Review: The Need For Better Regulation of Outer Space by Pippa Goldschmidt

For the Love of Science

Fiction about science is unfortunately a much rarer beast than science fiction. Since C P Snow wrote about the British nuclear bomb project in the latter half of the 1940s, few authors have operated so clearly and expressively in this field than Goldschmidt.

Her well-crafted stories move from the mundane, all too smelly world of the laboratory to larger geo-political, environmental, sexual-political and historical concerns. Her characters are generally scientists, or of that milieu, living what are occasionally sterile, middle-class lives, as if the content and methodology of science renders them brittle and almost without breath. Intriguingly, Goldschmidt’s crisp and engaging prose uncovers deep humanity, compassion and genuine tenderness, for example Alan Turing’s discovery in ‘The Snow White Paradox’,

“There. Breasts. He has breasts, small but decidedly feminine in shape. This is what they’ve done to him. There was a man in ancient times called Tiresias, Alan learnt about him at school. He was also a paradox, he was a man with breasts, and he was a blind man who could see.”

While the genius of the scientific method and of what it has given humanity is not to be ignored, the central paradox of the nuclear bomb undercuts many claims science might have to morality. As Glasgwegian poet Thomas Campbell wrote in 1799 “O star-eyed Science! hast thou wandered there, / To waft us home the message of despair?”

This theme is best explored in the excellent and fascinating ‘Heroes and Cowards’: a fictionalised account of Bertolt Brecht’s time in exile in the USA working with actor Charles Laughton on the play ‘The Life of Galileo’. In a parallel narrative it is revealed that both Brecht and Robert – Daddy of the Bomb – Oppenheimer are being spied upon by agents from The House Un-American Activities Committee (HUAC). The poignant irony that a committee set-up in 1938 to act as a bulwark against Nazism is by 1946 investigating one of the world’s most famous anti-Nazi campaigners on suspicion of Communist sympathies is deliciously rendered and belies the scale of the US ruling elite’s paranoia. Charles Laughton is beautifully depicted here and, as in the earlier ‘The Snow White paradox’ featuring Alan Turing, there is intense sympathy for the predicament of gay men at a time of great sexual hypocrisy. For both Brecht and Oppenheimer there are many parallels to be drawn between their lives and works. Both are new Galileo’s challenging authority but each by different means. Laughton is an outsider who has found a kind of ‘English’ compromise that allows him to live almost contentedly in the Hollywood hills, but the HUAC spies are always lurking. Every character appears compromised by the historical moment of their existence, including the spy from whose viewpoint much of the story is told,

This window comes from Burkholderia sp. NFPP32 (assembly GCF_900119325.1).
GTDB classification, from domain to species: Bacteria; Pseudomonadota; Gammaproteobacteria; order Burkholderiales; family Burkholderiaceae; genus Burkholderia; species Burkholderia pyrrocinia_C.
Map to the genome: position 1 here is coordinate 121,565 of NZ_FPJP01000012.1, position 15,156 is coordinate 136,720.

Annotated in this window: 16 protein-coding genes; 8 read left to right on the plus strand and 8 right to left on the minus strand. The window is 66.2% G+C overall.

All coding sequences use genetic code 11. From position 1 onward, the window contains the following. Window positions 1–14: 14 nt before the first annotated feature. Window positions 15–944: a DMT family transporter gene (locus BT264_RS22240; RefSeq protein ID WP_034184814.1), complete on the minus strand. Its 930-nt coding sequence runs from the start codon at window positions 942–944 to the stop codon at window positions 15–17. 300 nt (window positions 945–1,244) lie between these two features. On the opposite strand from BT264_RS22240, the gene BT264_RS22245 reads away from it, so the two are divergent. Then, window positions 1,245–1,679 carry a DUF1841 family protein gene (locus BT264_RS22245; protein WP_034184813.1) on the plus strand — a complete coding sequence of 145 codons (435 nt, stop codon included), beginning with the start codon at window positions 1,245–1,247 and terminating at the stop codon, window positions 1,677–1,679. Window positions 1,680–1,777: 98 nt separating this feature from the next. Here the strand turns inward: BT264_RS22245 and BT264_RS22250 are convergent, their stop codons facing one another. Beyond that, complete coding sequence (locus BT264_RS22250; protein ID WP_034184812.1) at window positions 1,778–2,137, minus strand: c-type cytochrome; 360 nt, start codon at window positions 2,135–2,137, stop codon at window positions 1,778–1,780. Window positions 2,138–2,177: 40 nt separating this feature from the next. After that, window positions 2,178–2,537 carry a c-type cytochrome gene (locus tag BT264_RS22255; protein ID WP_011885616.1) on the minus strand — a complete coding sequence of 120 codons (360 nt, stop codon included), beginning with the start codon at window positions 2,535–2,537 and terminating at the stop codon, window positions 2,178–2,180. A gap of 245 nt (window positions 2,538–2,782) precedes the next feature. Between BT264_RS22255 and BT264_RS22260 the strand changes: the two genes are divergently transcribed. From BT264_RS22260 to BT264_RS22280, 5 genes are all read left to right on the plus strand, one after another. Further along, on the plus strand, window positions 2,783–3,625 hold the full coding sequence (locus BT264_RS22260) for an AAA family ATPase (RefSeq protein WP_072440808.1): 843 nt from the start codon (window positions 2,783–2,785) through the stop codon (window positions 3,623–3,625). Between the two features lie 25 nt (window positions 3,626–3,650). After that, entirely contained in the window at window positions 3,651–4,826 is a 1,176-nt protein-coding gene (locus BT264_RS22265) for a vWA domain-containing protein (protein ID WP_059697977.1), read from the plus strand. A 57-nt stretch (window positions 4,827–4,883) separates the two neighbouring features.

“I should be out there, working, gathering information. But after I’d had to translate some of Brecht’s poetry for the hearing I’d got into the habit of reading it. I pick up my notebook and thumb through it until I reach the poem that keeps singing in my head:

Just whose city is the city?

Just whose world is the world?”

These short stories provide a highly original, and engagingly human, slant on science and its practitioners past and present. Read and enjoy.


– Towser
(Originally published in Gutter issue 14)

The Need For Better Regulation of Outer Space by Pippa Goldschmidt
Freight Books, RRP £8.99, 178 pp

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